As temperatures heat up this week, and heat warnings hit various cities around the world, consider that surface temperatures might vary slightly from what the weather report indicates. The weather report may be correct, but the surface might be lower or much higher than the atmospheric conditions.
What might make a surface hot during the summer? Asphalt, concrete, and brick absorb—rather than reflect—the sun's heat, causing surface temperatures and air temperatures to rise. This can be worse in areas with reduced vegetation. Trees and plants naturally cool the area due to shading and evapotranspiration. Analysis has shown that dark roof surfaces may reach temperatures of 230°F in summertime!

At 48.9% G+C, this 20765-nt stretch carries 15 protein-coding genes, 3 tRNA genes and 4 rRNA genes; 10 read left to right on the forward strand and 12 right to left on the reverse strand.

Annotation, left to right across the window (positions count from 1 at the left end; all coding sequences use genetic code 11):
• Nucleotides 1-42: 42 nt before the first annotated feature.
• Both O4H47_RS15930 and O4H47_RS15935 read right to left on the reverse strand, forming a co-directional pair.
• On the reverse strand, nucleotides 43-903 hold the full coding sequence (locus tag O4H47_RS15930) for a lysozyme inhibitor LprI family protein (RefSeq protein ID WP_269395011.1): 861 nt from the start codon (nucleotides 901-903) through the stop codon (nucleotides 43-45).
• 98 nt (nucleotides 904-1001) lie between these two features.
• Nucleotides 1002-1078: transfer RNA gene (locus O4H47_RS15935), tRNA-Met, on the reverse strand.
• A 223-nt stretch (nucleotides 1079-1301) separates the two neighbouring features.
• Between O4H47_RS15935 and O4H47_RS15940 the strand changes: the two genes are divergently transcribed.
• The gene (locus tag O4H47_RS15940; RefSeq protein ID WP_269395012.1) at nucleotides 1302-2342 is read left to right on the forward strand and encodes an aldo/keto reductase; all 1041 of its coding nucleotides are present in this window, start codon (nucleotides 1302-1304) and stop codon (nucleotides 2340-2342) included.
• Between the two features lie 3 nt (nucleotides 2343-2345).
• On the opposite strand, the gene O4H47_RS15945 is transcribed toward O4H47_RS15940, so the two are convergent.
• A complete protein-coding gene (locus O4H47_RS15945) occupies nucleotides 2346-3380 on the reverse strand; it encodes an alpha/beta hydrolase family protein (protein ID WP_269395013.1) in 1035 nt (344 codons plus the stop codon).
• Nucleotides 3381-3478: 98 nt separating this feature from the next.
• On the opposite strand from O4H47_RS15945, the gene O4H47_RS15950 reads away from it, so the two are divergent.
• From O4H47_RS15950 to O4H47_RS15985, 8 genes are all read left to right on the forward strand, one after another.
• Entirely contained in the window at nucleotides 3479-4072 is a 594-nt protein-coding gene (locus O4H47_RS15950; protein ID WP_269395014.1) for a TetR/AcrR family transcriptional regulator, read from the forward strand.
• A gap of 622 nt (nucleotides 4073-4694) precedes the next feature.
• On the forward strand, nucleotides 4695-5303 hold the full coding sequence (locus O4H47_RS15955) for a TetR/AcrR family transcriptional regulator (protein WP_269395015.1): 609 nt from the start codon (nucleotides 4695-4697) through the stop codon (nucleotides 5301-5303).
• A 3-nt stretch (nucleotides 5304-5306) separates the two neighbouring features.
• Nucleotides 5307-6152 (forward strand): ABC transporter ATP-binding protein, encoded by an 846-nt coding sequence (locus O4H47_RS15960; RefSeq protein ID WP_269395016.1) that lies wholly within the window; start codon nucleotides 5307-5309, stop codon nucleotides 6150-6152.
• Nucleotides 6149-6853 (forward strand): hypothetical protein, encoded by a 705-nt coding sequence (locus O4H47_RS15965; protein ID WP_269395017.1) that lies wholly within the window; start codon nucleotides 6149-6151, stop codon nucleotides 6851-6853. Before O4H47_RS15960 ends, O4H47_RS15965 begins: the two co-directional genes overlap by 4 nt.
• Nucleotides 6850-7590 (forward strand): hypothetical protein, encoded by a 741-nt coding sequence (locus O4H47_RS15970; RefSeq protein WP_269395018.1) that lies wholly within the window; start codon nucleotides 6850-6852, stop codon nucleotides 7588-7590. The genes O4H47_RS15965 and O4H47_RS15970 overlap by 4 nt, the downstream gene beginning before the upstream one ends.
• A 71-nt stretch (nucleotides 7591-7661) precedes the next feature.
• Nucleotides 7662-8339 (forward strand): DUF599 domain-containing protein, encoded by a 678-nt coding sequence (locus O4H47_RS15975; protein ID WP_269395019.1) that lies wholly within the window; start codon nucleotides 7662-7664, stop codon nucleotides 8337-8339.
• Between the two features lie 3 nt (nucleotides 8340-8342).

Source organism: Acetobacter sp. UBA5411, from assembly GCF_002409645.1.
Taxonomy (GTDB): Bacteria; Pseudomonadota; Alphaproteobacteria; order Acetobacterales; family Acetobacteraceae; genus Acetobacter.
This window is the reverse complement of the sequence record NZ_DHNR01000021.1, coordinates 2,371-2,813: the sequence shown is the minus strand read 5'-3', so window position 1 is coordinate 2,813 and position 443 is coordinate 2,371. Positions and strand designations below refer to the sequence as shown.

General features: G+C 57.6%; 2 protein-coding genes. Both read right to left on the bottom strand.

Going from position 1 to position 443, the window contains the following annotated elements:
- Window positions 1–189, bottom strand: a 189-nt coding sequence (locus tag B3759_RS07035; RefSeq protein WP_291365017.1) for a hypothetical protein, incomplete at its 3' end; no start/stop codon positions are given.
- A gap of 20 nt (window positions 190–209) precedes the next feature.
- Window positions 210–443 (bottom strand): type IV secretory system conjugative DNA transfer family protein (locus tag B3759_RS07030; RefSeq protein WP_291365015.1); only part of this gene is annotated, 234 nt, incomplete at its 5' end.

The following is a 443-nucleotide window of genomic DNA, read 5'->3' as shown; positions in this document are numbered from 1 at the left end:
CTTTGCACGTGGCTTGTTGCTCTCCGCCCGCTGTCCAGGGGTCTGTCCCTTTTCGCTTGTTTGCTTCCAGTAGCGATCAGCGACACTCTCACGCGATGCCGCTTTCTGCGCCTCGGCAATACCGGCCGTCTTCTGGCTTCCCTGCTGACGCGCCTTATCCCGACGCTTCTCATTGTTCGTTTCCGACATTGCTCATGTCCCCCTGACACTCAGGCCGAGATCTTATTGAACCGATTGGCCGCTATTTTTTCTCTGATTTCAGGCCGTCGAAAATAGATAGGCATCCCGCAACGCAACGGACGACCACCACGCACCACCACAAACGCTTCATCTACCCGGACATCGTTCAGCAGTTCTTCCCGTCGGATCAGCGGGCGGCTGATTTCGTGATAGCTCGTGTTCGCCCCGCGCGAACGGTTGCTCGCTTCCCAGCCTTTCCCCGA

Here is a visualization of the surface temperatures last year, on September 12, 2021, when the ambient temperature was 82° F. You can see that the different areas of the city vary a lot depending on several factors.
Proximity to water and parks can help a lot to mitigate temperature. Areas with lots of buildings, roads, and surface parking store heat throughout the day and release it at night.
Lansing maintains a list of public and free cooling centers: if you find yourself in a dangerous situation, here are some locations you can head to.